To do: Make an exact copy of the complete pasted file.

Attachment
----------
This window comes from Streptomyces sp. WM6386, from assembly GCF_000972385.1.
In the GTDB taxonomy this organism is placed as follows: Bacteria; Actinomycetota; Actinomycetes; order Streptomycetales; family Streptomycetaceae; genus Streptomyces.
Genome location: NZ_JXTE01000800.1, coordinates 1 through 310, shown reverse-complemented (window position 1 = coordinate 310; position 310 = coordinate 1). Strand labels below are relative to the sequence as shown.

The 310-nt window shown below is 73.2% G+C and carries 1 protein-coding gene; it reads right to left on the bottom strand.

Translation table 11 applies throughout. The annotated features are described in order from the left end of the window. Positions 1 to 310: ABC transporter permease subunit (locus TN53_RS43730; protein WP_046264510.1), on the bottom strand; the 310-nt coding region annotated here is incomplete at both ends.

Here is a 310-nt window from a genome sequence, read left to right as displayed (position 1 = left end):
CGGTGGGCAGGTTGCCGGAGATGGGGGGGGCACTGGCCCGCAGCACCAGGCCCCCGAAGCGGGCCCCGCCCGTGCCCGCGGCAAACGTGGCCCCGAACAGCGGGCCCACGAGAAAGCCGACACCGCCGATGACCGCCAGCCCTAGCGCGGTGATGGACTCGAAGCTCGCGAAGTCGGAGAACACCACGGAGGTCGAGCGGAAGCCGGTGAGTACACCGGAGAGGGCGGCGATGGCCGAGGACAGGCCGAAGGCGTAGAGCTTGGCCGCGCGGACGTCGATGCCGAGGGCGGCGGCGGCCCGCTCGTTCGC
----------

This window comes from Streptomyces sp. WM6386, from assembly GCF_000972385.1.
In the GTDB taxonomy this organism is placed as follows: Bacteria; Actinomycetota; Actinomycetes; order Streptomycetales; family Streptomycetaceae; genus Streptomyces.
Genome location: NZ_JXTE01000800.1, coordinates 1 through 310, shown reverse-complemented (window position 1 = coordinate 310; position 310 = coordinate 1). Strand labels below are relative to the sequence as shown.

The 310-nt window shown below is 73.2% G+C and carries 1 protein-coding gene; it reads right to left on the bottom strand.

Translation table 11 applies throughout. The annotated features are described in order from the left end of the window. Positions 1 to 310: ABC transporter permease subunit (locus TN53_RS43730; protein WP_046264510.1), on the bottom strand; the 310-nt coding region annotated here is incomplete at both ends.

Here is a 310-nt window from a genome sequence, read left to right as displayed (position 1 = left end):
CGGTGGGCAGGTTGCCGGAGATGGGGGGGGCACTGGCCCGCAGCACCAGGCCCCCGAAGCGGGCCCCGCCCGTGCCCGCGGCAAACGTGGCCCCGAACAGCGGGCCCACGAGAAAGCCGACACCGCCGATGACCGCCAGCCCTAGCGCGGTGATGGACTCGAAGCTCGCGAAGTCGGAGAACACCACGGAGGTCGAGCGGAAGCCGGTGAGTACACCGGAGAGGGCGGCGATGGCCGAGGACAGGCCGAAGGCGTAGAGCTTGGCCGCGCGGACGTCGATGCCGAGGGCGGCGGCGGCCCGCTCGTTCGC